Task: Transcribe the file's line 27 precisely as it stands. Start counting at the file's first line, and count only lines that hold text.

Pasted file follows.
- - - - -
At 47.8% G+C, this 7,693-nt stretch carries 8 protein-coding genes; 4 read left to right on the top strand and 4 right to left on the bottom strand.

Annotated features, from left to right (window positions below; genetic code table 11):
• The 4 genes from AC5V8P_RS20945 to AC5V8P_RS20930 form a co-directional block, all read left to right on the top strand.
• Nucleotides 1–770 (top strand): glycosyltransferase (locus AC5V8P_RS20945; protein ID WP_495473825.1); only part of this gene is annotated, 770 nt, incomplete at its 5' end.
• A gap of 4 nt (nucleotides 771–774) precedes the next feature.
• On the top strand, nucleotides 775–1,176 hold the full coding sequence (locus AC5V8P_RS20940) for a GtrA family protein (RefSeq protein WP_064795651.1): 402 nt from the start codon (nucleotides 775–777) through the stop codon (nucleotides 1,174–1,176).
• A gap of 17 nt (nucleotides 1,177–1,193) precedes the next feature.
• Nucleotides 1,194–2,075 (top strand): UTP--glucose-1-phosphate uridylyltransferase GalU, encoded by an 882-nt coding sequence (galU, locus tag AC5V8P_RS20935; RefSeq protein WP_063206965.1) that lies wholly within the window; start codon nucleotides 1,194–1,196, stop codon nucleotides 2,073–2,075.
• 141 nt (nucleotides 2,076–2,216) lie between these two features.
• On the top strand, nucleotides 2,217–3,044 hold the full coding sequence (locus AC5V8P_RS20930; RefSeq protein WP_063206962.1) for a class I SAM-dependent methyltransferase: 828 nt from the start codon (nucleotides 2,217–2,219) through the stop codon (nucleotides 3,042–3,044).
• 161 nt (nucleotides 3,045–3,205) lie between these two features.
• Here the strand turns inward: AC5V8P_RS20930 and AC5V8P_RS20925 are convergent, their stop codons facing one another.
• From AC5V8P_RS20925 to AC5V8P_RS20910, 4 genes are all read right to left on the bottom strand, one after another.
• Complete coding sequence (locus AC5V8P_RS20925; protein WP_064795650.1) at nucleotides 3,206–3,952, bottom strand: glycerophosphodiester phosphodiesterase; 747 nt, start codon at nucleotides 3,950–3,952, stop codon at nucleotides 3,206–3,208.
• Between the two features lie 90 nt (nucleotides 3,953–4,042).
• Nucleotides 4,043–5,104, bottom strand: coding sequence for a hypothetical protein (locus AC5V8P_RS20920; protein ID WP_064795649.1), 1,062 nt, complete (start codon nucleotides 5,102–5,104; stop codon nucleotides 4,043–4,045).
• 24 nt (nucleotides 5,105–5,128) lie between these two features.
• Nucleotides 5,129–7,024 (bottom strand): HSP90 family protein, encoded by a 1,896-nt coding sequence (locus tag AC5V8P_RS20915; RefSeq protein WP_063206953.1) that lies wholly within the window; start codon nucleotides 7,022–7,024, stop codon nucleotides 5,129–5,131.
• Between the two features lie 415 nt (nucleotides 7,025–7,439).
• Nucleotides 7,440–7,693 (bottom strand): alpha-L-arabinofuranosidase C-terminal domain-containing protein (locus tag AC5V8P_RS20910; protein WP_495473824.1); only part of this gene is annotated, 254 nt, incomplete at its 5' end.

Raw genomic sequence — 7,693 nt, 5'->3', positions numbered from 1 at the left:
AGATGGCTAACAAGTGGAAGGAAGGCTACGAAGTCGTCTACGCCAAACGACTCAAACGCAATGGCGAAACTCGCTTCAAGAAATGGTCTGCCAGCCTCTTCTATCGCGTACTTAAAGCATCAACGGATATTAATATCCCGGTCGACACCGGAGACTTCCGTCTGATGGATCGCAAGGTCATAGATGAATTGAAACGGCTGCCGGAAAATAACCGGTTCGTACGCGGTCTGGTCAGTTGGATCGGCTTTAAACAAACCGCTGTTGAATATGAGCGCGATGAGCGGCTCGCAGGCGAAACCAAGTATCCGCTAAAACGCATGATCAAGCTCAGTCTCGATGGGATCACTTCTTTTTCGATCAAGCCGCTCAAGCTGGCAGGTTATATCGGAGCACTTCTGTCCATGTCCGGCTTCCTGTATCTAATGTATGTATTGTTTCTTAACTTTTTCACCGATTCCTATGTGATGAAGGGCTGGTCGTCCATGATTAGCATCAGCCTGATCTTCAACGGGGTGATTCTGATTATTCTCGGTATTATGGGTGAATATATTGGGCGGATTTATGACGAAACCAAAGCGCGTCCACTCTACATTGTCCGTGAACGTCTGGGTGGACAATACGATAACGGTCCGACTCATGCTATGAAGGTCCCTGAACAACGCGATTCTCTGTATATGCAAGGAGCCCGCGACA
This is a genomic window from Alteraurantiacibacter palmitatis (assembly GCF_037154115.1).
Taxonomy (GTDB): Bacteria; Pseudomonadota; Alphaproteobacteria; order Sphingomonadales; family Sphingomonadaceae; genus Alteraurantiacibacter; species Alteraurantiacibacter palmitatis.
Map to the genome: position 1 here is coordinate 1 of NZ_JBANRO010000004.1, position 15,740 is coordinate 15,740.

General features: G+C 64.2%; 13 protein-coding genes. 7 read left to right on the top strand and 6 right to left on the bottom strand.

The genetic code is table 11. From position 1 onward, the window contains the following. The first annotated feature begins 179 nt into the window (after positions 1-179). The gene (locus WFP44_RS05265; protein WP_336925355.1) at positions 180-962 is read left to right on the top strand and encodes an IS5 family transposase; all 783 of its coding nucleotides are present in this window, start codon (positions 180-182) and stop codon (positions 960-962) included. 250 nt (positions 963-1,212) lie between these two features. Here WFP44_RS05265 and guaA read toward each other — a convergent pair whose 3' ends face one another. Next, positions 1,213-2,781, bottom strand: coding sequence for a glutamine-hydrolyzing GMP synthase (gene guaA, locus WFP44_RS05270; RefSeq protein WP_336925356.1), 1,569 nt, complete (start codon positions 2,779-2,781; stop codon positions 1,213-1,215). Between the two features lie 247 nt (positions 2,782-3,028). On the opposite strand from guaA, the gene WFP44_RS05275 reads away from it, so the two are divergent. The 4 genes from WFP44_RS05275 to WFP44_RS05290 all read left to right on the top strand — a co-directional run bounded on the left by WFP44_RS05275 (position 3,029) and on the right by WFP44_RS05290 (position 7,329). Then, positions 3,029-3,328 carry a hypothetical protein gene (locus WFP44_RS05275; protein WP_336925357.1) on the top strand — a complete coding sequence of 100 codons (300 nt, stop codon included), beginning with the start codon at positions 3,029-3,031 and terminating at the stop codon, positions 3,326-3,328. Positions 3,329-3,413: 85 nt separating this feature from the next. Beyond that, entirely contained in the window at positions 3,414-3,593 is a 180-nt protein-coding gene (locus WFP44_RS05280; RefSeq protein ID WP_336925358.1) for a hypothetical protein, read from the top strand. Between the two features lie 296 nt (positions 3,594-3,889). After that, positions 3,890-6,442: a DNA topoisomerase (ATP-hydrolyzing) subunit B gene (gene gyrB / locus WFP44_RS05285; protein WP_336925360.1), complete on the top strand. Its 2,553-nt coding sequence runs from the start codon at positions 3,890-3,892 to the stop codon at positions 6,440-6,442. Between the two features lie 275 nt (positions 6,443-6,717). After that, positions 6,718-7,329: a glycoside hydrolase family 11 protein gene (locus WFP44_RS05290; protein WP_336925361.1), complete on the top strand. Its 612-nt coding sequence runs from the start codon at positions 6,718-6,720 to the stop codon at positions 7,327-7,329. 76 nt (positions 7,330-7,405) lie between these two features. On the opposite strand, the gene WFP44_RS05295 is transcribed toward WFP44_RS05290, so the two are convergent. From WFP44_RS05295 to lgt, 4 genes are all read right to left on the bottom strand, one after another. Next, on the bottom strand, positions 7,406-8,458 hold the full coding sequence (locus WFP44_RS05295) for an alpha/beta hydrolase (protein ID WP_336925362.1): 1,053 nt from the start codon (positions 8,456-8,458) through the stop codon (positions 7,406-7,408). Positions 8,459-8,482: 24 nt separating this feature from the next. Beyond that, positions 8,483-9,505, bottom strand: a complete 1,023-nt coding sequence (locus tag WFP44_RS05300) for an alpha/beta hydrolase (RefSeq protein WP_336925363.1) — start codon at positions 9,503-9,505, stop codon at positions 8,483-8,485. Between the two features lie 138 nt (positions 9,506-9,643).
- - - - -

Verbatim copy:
The genetic code is table 11. From position 1 onward, the window contains the following. The first annotated feature begins 179 nt into the window (after positions 1-179). The gene (locus WFP44_RS05265; protein WP_336925355.1) at positions 180-962 is read left to right on the top strand and encodes an IS5 family transposase; all 783 of its coding nucleotides are present in this window, start codon (positions 180-182) and stop codon (positions 960-962) included. 250 nt (positions 963-1,212) lie between these two features. Here WFP44_RS05265 and guaA read toward each other — a convergent pair whose 3' ends face one another. Next, positions 1,213-2,781, bottom strand: coding sequence for a glutamine-hydrolyzing GMP synthase (gene guaA, locus WFP44_RS05270; RefSeq protein WP_336925356.1), 1,569 nt, complete (start codon positions 2,779-2,781; stop codon positions 1,213-1,215). Between the two features lie 247 nt (positions 2,782-3,028). On the opposite strand from guaA, the gene WFP44_RS05275 reads away from it, so the two are divergent. The 4 genes from WFP44_RS05275 to WFP44_RS05290 all read left to right on the top strand — a co-directional run bounded on the left by WFP44_RS05275 (position 3,029) and on the right by WFP44_RS05290 (position 7,329). Then, positions 3,029-3,328 carry a hypothetical protein gene (locus WFP44_RS05275; protein WP_336925357.1) on the top strand — a complete coding sequence of 100 codons (300 nt, stop codon included), beginning with the start codon at positions 3,029-3,031 and terminating at the stop codon, positions 3,326-3,328. Positions 3,329-3,413: 85 nt separating this feature from the next. Beyond that, entirely contained in the window at positions 3,414-3,593 is a 180-nt protein-coding gene (locus WFP44_RS05280; RefSeq protein ID WP_336925358.1) for a hypothetical protein, read from the top strand. Between the two features lie 296 nt (positions 3,594-3,889). After that, positions 3,890-6,442: a DNA topoisomerase (ATP-hydrolyzing) subunit B gene (gene gyrB / locus WFP44_RS05285; protein WP_336925360.1), complete on the top strand. Its 2,553-nt coding sequence runs from the start codon at positions 3,890-3,892 to the stop codon at positions 6,440-6,442. Between the two features lie 275 nt (positions 6,443-6,717). After that, positions 6,718-7,329: a glycoside hydrolase family 11 protein gene (locus WFP44_RS05290; protein WP_336925361.1), complete on the top strand. Its 612-nt coding sequence runs from the start codon at positions 6,718-6,720 to the stop codon at positions 7,327-7,329. 76 nt (positions 7,330-7,405) lie between these two features. On the opposite strand, the gene WFP44_RS05295 is transcribed toward WFP44_RS05290, so the two are convergent. From WFP44_RS05295 to lgt, 4 genes are all read right to left on the bottom strand, one after another. Next, on the bottom strand, positions 7,406-8,458 hold the full coding sequence (locus WFP44_RS05295) for an alpha/beta hydrolase (protein ID WP_336925362.1): 1,053 nt from the start codon (positions 8,456-8,458) through the stop codon (positions 7,406-7,408). Positions 8,459-8,482: 24 nt separating this feature from the next. Beyond that, positions 8,483-9,505, bottom strand: a complete 1,023-nt coding sequence (locus tag WFP44_RS05300) for an alpha/beta hydrolase (RefSeq protein WP_336925363.1) — start codon at positions 9,503-9,505, stop codon at positions 8,483-8,485. Between the two features lie 138 nt (positions 9,506-9,643).